Well, that’s the survey. Let me sum up the takeaways here at the end, because they will inform our goals for 2018:

  • We must find better ways of garnering feedback from outside Liferay.
  • We must increase coverage of Liferay’s API documentation (Javadoc, Taglib doc, JSdoc).
  • We must make the presentation of the API docs better. Our redesign of LDN must focus on making the docs easier to navigate.
  • We must be more active on the forums, community chat, and anywhere else to learn about what developers struggle with, so we can document the right things.
  • We want to document the right things with a deeper level of detail.

Thank you to everyone who filled out the survey this year! We will check back next year with another survey to see if we’re able to improve on all these items in 2018.

The Liferay Developer Network: A New Home for Developers

Company Blogs October 14, 2014 By Richard Sezov Staff

At Liferay's North American Symposium, I announced the immediate availability of a new website we've developed specifically for those who use Liferay and write code on its platform. We call this site the Liferay Developer Network.

This site is the new home for Liferay's documentation and, by the time it gets out of beta, Liferay's community pages. After receiving good feedback from our user community for years, we knew that the way we currently publish our documentation had some problems:

  1. Many times, people would search either on or the search engine of their choice, for a topic they needed to know about. Often, the search results would direct them to an article in Liferay's Wiki. The Wiki over the years has become a place where well-intentioned Liferay employees and community members have placed articles describing how to use various features of Liferay. Because the Wiki has been on the site for so long, Google tends to rank its articles pretty high. Even though I've been shouting from the highest turrets that the Wiki is not Liferay's documentation, Google's indexing bot doesn't have ears.

    Unfortunately, however, the Wiki is also where user documentation goes to die. Articles are written and then abandoned by their authors. They then become out of date and actually do more harm than good, by sending people who read them down rabbit trails that were meant for older versions of Liferay. For this reason, we are retiring the Liferay Wiki. In its place, we've created Liferaypedia, a new Wiki for defining Liferay, development, and open source terms.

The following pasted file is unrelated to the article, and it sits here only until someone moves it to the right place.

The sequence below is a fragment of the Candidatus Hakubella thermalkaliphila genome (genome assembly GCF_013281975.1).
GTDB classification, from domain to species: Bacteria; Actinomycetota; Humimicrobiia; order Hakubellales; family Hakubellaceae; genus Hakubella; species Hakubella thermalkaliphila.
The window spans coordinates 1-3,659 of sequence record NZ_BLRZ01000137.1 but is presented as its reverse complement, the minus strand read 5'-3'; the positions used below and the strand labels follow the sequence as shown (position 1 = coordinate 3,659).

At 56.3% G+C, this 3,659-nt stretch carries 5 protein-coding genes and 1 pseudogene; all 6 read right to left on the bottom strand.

2. We've also heard feedback that our current documentation pages are hard to navigate. There's a reason for this: they're just HTML versions of documentation that's organized as books. We've now changed that. The Liferay Developer Network is divided into four sections:
    • Discover: The contents of Liferay's user-oriented documentation have been re-imagined for this section. Front and center is the documentation for Liferay Portal. Using a new interface, it's much easier to find the documentation you're looking for. The Social Office section contains our Social Office documentation. The Deployment section is for Liferay systems administrators everywhere: it contains documentation for installing and configuring Liferay, including clustering.

    • Develop: This is the section for developers. When we designed it, we asked ourselves, Who is our audience, and how will they want to learn about Liferay?. What we learned was that we have a variety of readers: some want to learn in a step-by-step fashion, and some already have a project and want a quick answer to a question. To serve everybody, we created learning paths for developers new to Liferay who want to start from scratch, and we created tutorials for developers in the midst of a project who want to learn something quickly. And, of course, we have our reference documentation so you can look up APIs, tag libraries, DTDs, faces docs, and properties docs.

    • Distribute: Everything developers need to know about distributing their applications on Liferay Marketplace is right here. You can learn all about the benefits of Marketplace, how to get started, view the Marketplace User Guide, and more.

    • Participate: This is the new home for Liferay's community. As the months go by, we'll be migrating more and more of our community pages here. Currently, it contains information on how to contribute to Liferay, the aforementioned Liferaypedia, the feature ideas page, and the feedback forums.

  3. Want to contribute to the documentation like you maybe once did with the Wiki? We haven't left you out. In fact, we welcome contributions to our documentation. And here's the real kicker: because we have a team of people reviewing and updating our documentation, you can do the same thing you did with the Wiki. Submit it and forget about it. We'll take care of keeping the documentation you submit up to date with all the changes that happen to Liferay in the future. You won't have to worry or feel guilty about your submitted documentation again! Instead, you can feel good knowing that you made an important contribution to Liferay, because contributions help our community. There are three ways in which you can contribute: